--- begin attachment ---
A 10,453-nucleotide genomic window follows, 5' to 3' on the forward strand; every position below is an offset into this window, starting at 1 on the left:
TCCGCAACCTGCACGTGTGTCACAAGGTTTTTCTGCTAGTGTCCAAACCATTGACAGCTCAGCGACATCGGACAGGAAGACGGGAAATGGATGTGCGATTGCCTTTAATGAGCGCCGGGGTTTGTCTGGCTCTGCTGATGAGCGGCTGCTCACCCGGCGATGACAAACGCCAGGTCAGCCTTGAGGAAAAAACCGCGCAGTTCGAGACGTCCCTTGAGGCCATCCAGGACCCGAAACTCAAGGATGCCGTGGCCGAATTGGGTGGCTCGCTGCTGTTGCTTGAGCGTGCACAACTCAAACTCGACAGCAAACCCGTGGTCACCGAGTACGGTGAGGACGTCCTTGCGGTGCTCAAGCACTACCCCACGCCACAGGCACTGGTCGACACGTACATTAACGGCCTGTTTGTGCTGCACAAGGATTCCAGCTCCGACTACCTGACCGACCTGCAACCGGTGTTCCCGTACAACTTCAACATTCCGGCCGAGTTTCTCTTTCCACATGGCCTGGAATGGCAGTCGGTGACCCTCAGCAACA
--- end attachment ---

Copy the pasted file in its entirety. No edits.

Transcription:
A 10,453-nucleotide genomic window follows, 5' to 3' on the forward strand; every position below is an offset into this window, starting at 1 on the left:
TCCGCAACCTGCACGTGTGTCACAAGGTTTTTCTGCTAGTGTCCAAACCATTGACAGCTCAGCGACATCGGACAGGAAGACGGGAAATGGATGTGCGATTGCCTTTAATGAGCGCCGGGGTTTGTCTGGCTCTGCTGATGAGCGGCTGCTCACCCGGCGATGACAAACGCCAGGTCAGCCTTGAGGAAAAAACCGCGCAGTTCGAGACGTCCCTTGAGGCCATCCAGGACCCGAAACTCAAGGATGCCGTGGCCGAATTGGGTGGCTCGCTGCTGTTGCTTGAGCGTGCACAACTCAAACTCGACAGCAAACCCGTGGTCACCGAGTACGGTGAGGACGTCCTTGCGGTGCTCAAGCACTACCCCACGCCACAGGCACTGGTCGACACGTACATTAACGGCCTGTTTGTGCTGCACAAGGATTCCAGCTCCGACTACCTGACCGACCTGCAACCGGTGTTCCCGTACAACTTCAACATTCCGGCCGAGTTTCTCTTTCCACATGGCCTGGAATGGCAGTCGGTGACCCTCAGCAACA